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Nomura revises India’s FY15 GDP growth forecast up to 6%

Global financial services major Nomura today revised upwards India’s GDP growth forecast for this fiscal to 6 percent from 5 percent earlier amid a pick-up in private consumption, investment and export demand.

The Japanese brokerage firm has also revised the FY16 real GDP growth forecast to 6.8 percent as against 6.5 percent previously.

As per the report, the country is expected to see a 5.9 percent growth in June quarter as against its initial estimate of 4.7 percent.

The pick-up is expected to be broad-based with consumer discretionary (non-essential goods and services), exports, transportation, infrastructure and capital goods sectors surprising positively.

Also read: RBI sees FY15 GDP at 5-6%; 8% retail inflation within reach

“We expect this momentum to be sustained as sentiment has improved and the government is resolving project constraints,” the report said.

As the government “irons out” policy bottlenecks and pending investment projects materialise, other sectors should also improve, the report said.

“We expect the faster industrial recovery to have apositive spill-over impact on services sectors such as trade and transportation segments. Consequently, we are revising up our FY15 real GDP forecast to 6 percent from 5 percent earlier,” the report said. The country’s GDP growth had bottomed out at 4.5 percent in FY13.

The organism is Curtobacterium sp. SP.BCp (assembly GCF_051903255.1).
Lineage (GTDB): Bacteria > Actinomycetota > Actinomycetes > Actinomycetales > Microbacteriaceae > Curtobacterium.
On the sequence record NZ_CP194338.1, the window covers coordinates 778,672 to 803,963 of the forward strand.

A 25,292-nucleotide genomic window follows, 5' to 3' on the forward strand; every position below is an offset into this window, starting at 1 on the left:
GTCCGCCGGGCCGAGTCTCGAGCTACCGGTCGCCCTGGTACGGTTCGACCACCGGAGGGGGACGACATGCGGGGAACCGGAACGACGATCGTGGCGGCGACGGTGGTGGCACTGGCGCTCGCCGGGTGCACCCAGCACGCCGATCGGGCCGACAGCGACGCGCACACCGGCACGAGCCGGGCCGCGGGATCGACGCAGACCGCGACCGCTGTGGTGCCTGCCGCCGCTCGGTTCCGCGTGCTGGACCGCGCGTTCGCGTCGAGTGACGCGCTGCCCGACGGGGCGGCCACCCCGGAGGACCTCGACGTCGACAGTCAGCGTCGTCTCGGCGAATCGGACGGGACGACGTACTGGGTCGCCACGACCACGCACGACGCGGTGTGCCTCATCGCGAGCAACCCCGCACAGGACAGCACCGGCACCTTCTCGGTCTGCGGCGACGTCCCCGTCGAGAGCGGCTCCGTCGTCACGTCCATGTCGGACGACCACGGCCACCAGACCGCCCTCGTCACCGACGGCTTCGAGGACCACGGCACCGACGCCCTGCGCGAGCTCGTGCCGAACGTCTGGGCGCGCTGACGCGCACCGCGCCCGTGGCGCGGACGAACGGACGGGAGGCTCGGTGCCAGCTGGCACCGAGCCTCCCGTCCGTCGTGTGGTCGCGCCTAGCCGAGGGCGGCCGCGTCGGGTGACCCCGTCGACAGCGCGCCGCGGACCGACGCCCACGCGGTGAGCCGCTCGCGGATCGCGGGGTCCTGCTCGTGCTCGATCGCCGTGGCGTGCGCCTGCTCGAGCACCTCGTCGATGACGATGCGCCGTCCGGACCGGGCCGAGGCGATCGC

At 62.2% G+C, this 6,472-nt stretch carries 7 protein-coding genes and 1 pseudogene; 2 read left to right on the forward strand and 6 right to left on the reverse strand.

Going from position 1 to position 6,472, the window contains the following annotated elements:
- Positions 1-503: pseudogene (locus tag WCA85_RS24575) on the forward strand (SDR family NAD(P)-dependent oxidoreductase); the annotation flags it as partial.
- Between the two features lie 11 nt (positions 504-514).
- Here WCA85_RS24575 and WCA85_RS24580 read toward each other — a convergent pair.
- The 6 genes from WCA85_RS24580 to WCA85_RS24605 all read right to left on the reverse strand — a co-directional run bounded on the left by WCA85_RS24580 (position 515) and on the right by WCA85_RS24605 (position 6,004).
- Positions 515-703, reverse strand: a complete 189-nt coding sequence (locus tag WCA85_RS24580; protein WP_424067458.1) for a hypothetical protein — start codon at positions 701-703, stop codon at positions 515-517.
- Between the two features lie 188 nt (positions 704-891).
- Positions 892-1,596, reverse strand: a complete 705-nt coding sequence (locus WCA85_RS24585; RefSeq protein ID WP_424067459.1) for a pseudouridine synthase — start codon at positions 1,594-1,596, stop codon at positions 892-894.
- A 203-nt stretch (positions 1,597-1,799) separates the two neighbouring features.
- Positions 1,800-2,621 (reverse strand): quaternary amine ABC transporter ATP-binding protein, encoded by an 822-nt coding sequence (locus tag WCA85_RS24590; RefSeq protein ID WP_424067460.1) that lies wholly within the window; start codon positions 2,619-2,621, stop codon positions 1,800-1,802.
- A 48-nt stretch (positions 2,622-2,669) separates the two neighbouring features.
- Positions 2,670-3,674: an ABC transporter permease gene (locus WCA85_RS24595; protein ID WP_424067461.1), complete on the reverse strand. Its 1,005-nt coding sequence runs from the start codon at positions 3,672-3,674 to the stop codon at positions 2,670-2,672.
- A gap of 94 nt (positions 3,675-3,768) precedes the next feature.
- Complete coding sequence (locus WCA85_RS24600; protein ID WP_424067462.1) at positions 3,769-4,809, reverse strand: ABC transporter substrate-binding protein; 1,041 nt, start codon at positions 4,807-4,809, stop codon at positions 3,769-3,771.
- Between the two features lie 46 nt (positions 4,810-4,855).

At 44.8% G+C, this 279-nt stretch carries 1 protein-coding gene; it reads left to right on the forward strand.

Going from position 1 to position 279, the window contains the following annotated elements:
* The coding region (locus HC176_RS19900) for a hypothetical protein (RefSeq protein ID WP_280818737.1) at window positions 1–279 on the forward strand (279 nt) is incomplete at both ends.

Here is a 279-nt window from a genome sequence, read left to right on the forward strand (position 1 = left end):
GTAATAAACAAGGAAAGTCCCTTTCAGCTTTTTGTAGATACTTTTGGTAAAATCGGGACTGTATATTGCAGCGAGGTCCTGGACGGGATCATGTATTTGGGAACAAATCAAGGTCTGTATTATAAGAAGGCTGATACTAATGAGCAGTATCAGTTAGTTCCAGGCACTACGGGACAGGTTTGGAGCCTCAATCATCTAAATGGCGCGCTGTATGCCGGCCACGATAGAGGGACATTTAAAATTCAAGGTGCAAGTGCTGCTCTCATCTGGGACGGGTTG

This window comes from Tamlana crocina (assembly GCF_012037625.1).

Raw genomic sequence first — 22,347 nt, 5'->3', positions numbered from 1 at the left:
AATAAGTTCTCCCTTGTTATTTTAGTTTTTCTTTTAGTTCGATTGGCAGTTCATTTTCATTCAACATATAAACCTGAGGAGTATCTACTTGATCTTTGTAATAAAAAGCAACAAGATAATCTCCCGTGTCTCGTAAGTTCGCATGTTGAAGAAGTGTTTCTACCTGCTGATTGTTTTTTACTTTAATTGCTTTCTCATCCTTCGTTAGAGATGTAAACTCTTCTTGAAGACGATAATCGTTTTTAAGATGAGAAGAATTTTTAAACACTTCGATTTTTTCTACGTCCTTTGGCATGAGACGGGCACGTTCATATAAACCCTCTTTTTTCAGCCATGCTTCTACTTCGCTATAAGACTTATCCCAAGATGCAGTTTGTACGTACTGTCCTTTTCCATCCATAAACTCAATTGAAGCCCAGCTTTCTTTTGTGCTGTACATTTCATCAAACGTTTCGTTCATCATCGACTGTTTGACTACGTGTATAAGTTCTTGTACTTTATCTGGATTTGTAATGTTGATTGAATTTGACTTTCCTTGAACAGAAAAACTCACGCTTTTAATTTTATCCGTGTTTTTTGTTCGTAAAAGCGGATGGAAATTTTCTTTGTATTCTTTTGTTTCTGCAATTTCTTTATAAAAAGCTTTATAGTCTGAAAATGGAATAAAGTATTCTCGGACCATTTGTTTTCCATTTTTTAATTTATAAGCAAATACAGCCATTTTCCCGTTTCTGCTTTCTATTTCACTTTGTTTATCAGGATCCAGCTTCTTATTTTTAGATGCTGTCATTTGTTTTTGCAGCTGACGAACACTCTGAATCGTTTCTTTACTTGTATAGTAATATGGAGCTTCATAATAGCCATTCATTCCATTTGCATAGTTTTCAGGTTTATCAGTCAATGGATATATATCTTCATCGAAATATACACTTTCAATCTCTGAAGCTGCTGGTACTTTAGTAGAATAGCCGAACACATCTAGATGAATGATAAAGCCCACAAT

The Japanese brokerage firm has also revised the FY16 real GDP growth forecast to 6.8 percent as against 6.5 percent previously.

“We expect the economy to fire on all cylinders in 2015-16 with a pick-up in private consumption, investment and export demand,” Nomura said in a research report.  The first leg of this investment cycle is likely to be driven by the government’s efforts on unclogging the investment pipeline and once the capacity utilisation rises and demand is sustained, the second leg of investment cycle is expected to take place.

“We see 2014 as the start of a multi-year growth cycle,” Nomura said. The risks to this optimistic outlook are more global than local. “The global growth slowdown, high oil prices and a sharp reversal in capital inflows are key downside risks,” the report added.

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